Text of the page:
Bond Protest

June 7, 2020 – Weekly Comment

The long bond smashed a storefront window and ran away with yields this week while the authorities stood by and watched like a big city mayor.  The thirty year bond yield screamed 27 bps higher to 1.676%.  Tens rose 26 to 90.5.  The Russell sprinted 8% on the week (new athletic shoes), with SPX lagging at just 5%, after a huge surprise in the jobs report showed an increase in NFP of 2.5 million versus an expected decline of 7.5 million.

This week is the FOMC meeting, with some expecting yield curve control, but as Mester intimated last week, that’s for the shorter end of the curve.  We’ll control the things we can, like the direction of flow and checkout spacing in the grocery store.  But the protesters are hand-in-hand in massive crowds.  That’s what the bond market is starting to be, a protest.  A protest of unfettered monetary expansion.  A protest of huge deficit fueled supply (with the admin talking about another $1T support package).  Maybe it will sputter out like previous attempts at higher yields.  But there seems to be an uneasy turmoil below the surface. 

This week the Treasury auctions 3s, 10s and 30s on Monday, Tuesday and Thursday.  FOMC announcement is Wednesday.  According to initial TBAC estimates, the sizes are $46b, $27b and $18b against maturing amounts of $22.7, for a total of $68b raised in new cash.  This, as the Fed has shaved their bond buying as of Friday to just $4b per day.   The chart below (from Pricing Monkey) gives an indication of the divergence between FV (blue) and US (gold) vol.  These tracked closely for eight months leading into March, then bond vol soared on a relative basis.

The St Louis Fed website indicates that the BBB option-adjusted corporate spread has collapsed from the late March high of 480 bps to 221 currently, closing in on the previous peak of 205 bps associated with the Q4 2018 stock swoon. 

What might turn out to be a key issue for the Fed is Wall Street vs Main Street.  Once again, the financial flows emanating from the Marriner Eccles Building seem to benefit financial engineers rather than small businesses struggling to come back from the pandemic.  If Powell attempts to forcefully confront this topic at Wednesday’s press conference, it could spark a sharp pullback from last week’s stock rally. 

On the euro$ curve, the red/gold pack spread closed at a new high of 62 bps, highest in three years, up 20 on the week.  This is the second year vs fifth year, which correlates to 2/10 in treasuries.  The 2/10 spread ended at a new high or 69, also +20 on the week, and the 5/30 treasury spread at 120, a new high but up only 9.5. 

On the longer term chart, the current move doesn’t look all that dramatic.  The 2012 to post-taper-tantrum 2013 surge was 200 bps.  The 2007/08 crisis easing also sparked a run of around 200 bps.  There is a triple top on this chart just over 300 bps, occurring in 2009, 2011 and late 2013.  The last gold euro$ contract, currently EDH’24, settled exactly at 99.00 or 1%, the first time an ED contract has been at 1% or higher since late March.  Keep in mind, if the red/gold spread were to reach 200, then the gold pack would have to be at least around 2.75%.  As I noted during the week, on Tuesday there was a new seller of the 3rd gold, EDZ’24 in size of about 8000 at a price around 99.32.  This contract settled Friday at 9905.5.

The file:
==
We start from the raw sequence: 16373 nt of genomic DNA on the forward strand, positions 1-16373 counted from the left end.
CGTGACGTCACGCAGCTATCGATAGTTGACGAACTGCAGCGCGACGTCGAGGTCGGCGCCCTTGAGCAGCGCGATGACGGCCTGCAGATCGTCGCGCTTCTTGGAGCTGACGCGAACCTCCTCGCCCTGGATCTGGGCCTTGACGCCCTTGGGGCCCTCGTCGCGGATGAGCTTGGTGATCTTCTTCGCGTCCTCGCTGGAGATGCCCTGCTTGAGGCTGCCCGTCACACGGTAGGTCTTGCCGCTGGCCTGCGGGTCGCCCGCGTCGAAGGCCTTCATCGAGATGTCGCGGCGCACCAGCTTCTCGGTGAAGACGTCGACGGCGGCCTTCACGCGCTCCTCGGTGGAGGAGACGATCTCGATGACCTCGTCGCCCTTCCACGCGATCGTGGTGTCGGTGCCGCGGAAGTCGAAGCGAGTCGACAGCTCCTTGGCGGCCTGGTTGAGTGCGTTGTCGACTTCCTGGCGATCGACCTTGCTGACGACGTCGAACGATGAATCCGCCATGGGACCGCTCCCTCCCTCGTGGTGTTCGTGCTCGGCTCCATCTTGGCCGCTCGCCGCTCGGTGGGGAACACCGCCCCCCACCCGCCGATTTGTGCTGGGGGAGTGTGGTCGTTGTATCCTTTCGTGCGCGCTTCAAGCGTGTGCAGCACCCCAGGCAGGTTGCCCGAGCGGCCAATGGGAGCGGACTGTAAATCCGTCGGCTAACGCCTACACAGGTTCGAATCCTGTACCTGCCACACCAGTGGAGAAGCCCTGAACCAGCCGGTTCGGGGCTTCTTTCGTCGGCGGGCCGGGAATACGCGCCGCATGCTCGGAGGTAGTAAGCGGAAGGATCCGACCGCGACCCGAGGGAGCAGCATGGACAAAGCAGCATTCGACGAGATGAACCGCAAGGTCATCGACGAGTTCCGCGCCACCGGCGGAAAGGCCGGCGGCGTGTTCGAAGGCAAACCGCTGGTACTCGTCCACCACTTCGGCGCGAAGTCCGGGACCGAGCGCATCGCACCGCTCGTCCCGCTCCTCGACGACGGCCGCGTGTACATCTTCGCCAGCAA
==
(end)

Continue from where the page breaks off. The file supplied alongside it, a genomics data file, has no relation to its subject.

A fair amount of press has been given to the buyer of >100k EDM’21/EDM’22 spread from 6 to 7.5 bps over the past two weeks.  This one-year calendar settled 12.0 on Friday, a nice winner. It’s somewhat instructive to compare this spread level to the one-year calendars further back.  In the two week period from May 22 to Friday, EDM’21/M’22 rose 7 bps, EDM’22/M’23 rose 7.5 and EDM’23/M’24 rose 6.0.  The spread settlements on Friday were 12.0, 22.0 and 23.0.  The more deferred spreads are nearly twice as high as M’21/M’22, indicating that a move towards monetary policy ‘normalcy’ is perceived to be around three years away.

I can’t help but mention that Illinois ( has become the first state to borrow from the Fed’s Municipal Liquidity Facility, $1.2b at a rate of 3.82%.  The first state borrower from the “lender of last resort”.  As S&P Global Ratings said, Illinois’ budget “continues to be precariously balanced, and does not include measures to meaningfully address structural instability.”  Shake Shack famously returned money to the Treasury after Mnuchin admonished large firms to tap the markets if they had access, rather than the government.  Nothing more to see here.

Last note concerns a tweet by @Puff Dragon11: “Even more rare is that this one coming up on June 21st [the annular solar eclipse] is ALSO flanked by a lunar eclipse on June 5th and July 5th – 3 eclipse events all within a single ‘lunar month’.  This has NEVER happened in the last 2000 years.” 

A ‘strawberry moon’ eclipse followed by a ‘ring of fire’ solar eclipse followed by a ‘thunder moon’ eclipse.  So we’ve got that going on for us.  Which is nice. 


June midcurves expire Friday.  0EM 9975^ settled 3.5 vs 9974.5 in EDM1.  2EM 9962.5^ settled 5.5 vs 9962.5 in EDM2 and 3EM 9937.5^ settled 9.5 vs 9940.5 in EDM3.  Once again, the blue straddle at nearly 3x the nominal value of the red indicates uncertainty on the back end of the curve. 

Germany/Italy ten-year spread ended the week at 169 in the wake of extended and growing stimulus from the ECB, a fairly steady decline since the April 21 high of 263.  Worth exploring a renewed widening of this spread, with good support around 158/160.   

UST 2Y15.621.45.8
UST 5Y30.047.417.4
UST 10Y64.490.526.1w/I 90.7
UST 30Y140.5167.627.1w/I 168
GERM 2Y-65.9-60.15.8
GERM 10Y-44.7-27.717.0
JPN 30Y50.356.25.9
EURO$ U0/U1-9.0-3.06.0
EURO$ U1/U28.015.07.0
CRUDE (active)35.4939.554.06

Posted on June 7, 2020 at 10:11 am by alexmanzara · Permalink
In: Eurodollar Options

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